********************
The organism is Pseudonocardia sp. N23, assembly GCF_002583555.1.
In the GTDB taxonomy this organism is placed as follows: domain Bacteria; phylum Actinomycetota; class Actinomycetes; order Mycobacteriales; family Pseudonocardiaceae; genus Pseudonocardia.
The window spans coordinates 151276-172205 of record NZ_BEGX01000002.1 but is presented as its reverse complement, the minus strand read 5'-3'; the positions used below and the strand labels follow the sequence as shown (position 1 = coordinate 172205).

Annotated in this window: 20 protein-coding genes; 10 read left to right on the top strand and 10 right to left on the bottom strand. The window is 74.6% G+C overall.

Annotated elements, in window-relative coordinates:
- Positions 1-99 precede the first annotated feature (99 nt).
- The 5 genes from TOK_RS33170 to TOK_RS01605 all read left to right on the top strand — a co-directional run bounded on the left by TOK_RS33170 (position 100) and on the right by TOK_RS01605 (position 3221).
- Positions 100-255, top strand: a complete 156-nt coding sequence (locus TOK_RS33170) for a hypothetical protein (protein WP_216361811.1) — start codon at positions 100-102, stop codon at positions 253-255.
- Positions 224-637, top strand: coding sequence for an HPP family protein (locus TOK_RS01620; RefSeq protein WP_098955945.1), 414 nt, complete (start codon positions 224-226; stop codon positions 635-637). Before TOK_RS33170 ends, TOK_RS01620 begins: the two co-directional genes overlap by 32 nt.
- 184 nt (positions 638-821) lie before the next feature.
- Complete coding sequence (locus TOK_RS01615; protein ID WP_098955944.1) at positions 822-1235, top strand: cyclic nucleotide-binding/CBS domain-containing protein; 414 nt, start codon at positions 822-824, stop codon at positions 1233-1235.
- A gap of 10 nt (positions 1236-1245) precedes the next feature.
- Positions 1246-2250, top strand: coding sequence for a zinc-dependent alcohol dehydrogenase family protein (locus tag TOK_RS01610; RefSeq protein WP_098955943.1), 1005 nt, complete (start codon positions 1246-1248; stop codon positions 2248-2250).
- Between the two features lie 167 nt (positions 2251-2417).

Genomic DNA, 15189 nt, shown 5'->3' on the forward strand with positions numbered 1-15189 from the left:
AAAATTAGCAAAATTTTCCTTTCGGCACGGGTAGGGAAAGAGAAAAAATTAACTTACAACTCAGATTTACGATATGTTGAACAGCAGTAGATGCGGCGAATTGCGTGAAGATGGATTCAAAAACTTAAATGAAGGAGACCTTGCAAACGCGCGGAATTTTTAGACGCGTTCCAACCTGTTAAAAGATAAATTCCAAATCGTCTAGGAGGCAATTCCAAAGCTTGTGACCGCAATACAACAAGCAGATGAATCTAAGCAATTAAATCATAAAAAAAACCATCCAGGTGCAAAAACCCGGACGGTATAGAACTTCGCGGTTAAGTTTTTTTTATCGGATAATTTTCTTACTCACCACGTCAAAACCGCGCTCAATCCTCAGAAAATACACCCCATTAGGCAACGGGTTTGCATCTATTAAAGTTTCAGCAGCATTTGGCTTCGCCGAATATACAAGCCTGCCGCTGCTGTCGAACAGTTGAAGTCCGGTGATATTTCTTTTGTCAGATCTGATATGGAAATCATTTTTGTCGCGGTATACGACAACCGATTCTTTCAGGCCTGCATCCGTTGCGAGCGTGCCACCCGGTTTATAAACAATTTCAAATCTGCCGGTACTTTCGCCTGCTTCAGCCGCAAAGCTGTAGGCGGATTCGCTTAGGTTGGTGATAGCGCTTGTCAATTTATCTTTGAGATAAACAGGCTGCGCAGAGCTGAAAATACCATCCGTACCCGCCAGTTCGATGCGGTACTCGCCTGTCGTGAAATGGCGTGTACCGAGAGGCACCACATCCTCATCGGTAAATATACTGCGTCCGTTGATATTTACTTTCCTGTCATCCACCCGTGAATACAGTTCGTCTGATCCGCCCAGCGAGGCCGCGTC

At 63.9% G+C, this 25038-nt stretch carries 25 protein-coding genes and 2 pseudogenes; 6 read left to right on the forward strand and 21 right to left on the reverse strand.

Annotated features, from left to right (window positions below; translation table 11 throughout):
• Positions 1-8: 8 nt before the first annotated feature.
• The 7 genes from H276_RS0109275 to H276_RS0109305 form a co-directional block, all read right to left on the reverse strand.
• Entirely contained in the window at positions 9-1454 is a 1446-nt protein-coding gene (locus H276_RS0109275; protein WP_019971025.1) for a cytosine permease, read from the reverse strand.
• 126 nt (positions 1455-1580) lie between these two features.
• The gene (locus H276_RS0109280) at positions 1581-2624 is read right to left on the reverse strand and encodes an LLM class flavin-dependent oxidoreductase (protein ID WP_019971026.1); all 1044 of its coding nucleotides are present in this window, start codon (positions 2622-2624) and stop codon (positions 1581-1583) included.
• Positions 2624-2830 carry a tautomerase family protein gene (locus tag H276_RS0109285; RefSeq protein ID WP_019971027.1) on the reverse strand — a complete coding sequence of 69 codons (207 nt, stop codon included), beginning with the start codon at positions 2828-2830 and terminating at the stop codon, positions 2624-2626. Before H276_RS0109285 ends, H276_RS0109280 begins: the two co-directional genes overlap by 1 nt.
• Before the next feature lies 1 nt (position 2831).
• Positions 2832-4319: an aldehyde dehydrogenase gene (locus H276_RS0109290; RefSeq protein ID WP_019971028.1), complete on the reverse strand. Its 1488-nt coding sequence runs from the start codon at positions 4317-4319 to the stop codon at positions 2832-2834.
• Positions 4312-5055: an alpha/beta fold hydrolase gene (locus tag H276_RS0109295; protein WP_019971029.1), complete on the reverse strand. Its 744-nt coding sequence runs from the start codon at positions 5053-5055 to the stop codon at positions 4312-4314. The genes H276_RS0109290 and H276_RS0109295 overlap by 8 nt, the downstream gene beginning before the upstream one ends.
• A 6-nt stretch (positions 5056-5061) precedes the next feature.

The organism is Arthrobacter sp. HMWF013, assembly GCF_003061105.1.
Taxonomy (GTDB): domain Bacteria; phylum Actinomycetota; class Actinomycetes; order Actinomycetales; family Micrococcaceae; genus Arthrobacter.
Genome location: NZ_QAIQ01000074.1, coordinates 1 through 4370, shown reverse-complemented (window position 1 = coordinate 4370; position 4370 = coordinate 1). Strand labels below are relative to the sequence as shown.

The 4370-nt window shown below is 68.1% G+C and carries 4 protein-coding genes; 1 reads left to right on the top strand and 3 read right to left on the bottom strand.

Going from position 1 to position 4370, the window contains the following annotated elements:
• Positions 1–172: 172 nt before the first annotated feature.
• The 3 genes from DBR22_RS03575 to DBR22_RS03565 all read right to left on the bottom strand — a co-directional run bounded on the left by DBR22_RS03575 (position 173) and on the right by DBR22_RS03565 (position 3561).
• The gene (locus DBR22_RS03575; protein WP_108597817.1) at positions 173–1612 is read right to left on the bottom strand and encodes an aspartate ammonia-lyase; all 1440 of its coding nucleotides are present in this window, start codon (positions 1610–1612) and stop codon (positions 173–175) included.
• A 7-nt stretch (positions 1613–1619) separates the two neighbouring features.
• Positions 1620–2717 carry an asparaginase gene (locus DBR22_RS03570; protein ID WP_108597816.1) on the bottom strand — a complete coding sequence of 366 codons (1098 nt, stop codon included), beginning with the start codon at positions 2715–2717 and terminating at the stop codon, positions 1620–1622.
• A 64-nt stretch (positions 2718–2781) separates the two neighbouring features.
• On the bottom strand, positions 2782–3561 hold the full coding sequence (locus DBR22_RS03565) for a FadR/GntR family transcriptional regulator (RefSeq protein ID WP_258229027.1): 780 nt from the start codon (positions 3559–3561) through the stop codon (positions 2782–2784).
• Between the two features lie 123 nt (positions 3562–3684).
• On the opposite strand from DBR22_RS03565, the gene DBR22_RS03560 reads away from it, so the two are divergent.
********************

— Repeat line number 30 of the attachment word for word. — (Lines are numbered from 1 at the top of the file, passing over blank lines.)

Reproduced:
Taxonomy (GTDB): domain Bacteria; phylum Actinomycetota; class Actinomycetes; order Actinomycetales; family Micrococcaceae; genus Arthrobacter.